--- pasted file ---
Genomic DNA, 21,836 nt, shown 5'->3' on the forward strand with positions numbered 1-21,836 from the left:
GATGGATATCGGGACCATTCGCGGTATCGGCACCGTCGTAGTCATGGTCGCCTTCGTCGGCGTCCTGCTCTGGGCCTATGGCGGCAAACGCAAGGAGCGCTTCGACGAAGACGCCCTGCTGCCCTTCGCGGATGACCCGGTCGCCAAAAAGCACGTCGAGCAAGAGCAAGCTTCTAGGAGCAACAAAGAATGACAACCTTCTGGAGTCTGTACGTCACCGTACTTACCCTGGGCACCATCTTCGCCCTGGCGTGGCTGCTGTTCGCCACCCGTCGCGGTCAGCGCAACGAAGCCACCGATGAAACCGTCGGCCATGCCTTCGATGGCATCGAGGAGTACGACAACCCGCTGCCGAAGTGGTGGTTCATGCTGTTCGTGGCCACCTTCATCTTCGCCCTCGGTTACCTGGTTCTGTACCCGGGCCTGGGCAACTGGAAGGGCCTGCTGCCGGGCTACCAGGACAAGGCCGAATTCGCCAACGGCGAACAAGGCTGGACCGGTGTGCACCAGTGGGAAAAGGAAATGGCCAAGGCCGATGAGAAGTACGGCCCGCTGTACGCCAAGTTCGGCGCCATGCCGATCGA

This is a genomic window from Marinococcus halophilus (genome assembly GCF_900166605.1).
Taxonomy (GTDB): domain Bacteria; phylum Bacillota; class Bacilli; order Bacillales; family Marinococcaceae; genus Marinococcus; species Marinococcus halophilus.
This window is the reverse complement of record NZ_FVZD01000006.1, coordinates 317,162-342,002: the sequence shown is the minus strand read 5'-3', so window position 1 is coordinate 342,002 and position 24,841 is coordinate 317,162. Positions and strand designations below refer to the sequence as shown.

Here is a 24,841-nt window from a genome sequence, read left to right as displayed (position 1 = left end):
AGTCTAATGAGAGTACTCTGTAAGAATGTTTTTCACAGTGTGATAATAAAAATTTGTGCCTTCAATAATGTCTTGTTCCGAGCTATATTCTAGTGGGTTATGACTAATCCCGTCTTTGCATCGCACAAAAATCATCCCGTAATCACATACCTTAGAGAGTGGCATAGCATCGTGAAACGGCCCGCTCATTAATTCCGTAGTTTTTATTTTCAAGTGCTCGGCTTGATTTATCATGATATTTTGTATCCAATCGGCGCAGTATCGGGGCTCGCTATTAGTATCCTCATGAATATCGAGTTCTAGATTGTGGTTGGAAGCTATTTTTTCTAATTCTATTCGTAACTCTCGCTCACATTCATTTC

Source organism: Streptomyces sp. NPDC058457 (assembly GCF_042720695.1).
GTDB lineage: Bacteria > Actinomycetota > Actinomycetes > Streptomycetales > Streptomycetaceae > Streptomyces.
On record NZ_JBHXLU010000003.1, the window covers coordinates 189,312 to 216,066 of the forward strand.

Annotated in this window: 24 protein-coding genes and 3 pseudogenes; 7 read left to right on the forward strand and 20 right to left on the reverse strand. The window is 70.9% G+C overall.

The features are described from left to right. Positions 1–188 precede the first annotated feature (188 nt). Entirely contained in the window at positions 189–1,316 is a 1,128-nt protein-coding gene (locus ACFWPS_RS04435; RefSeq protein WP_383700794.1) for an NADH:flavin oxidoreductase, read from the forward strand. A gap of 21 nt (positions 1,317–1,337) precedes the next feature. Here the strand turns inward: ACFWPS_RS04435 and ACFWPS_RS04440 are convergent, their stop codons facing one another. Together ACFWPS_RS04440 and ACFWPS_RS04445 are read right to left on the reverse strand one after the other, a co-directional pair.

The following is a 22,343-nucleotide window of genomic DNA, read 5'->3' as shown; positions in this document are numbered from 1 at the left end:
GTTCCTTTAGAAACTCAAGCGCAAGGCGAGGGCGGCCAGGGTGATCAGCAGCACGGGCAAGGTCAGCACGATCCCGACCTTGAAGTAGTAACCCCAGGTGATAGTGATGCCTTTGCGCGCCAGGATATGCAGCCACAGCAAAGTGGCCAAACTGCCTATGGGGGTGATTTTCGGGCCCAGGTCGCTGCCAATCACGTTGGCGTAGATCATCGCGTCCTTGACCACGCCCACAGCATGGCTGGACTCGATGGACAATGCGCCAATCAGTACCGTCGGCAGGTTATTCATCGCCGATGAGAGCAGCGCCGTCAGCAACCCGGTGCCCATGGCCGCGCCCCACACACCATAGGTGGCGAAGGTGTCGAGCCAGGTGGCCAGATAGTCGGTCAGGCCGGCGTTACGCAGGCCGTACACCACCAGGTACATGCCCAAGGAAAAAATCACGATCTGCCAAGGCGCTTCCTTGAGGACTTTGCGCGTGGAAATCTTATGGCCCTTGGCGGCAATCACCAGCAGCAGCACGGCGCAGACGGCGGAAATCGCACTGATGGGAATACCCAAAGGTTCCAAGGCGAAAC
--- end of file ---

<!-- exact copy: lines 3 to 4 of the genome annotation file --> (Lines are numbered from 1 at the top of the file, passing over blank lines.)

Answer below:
This is a genomic window from Marinococcus halophilus (genome assembly GCF_900166605.1).
Taxonomy (GTDB): domain Bacteria; phylum Bacillota; class Bacilli; order Bacillales; family Marinococcaceae; genus Marinococcus; species Marinococcus halophilus.